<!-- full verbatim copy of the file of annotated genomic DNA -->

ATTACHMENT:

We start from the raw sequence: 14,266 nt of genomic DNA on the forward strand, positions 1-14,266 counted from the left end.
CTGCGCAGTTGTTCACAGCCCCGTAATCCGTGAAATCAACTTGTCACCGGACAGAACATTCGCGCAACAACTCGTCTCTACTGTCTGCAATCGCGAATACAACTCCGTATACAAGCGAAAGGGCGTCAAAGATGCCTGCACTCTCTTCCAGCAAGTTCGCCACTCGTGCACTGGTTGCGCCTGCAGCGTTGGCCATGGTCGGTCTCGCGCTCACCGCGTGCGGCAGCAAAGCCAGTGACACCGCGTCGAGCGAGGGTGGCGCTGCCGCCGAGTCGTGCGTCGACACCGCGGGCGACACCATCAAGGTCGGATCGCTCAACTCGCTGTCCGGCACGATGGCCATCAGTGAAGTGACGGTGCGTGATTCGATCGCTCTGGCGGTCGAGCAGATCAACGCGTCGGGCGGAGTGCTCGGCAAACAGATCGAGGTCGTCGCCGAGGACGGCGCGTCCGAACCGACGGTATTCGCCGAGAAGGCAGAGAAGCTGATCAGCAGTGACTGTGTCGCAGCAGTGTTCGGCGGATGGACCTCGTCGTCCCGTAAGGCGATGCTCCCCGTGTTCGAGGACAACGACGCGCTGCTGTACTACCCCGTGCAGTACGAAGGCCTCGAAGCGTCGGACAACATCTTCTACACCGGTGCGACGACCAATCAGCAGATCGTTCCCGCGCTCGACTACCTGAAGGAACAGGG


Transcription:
We start from the raw sequence: 14,266 nt of genomic DNA on the forward strand, positions 1-14,266 counted from the left end.
CTGCGCAGTTGTTCACAGCCCCGTAATCCGTGAAATCAACTTGTCACCGGACAGAACATTCGCGCAACAACTCGTCTCTACTGTCTGCAATCGCGAATACAACTCCGTATACAAGCGAAAGGGCGTCAAAGATGCCTGCACTCTCTTCCAGCAAGTTCGCCACTCGTGCACTGGTTGCGCCTGCAGCGTTGGCCATGGTCGGTCTCGCGCTCACCGCGTGCGGCAGCAAAGCCAGTGACACCGCGTCGAGCGAGGGTGGCGCTGCCGCCGAGTCGTGCGTCGACACCGCGGGCGACACCATCAAGGTCGGATCGCTCAACTCGCTGTCCGGCACGATGGCCATCAGTGAAGTGACGGTGCGTGATTCGATCGCTCTGGCGGTCGAGCAGATCAACGCGTCGGGCGGAGTGCTCGGCAAACAGATCGAGGTCGTCGCCGAGGACGGCGCGTCCGAACCGACGGTATTCGCCGAGAAGGCAGAGAAGCTGATCAGCAGTGACTGTGTCGCAGCAGTGTTCGGCGGATGGACCTCGTCGTCCCGTAAGGCGATGCTCCCCGTGTTCGAGGACAACGACGCGCTGCTGTACTACCCCGTGCAGTACGAAGGCCTCGAAGCGTCGGACAACATCTTCTACACCGGTGCGACGACCAATCAGCAGATCGTTCCCGCGCTCGACTACCTGAAGGAACAGGG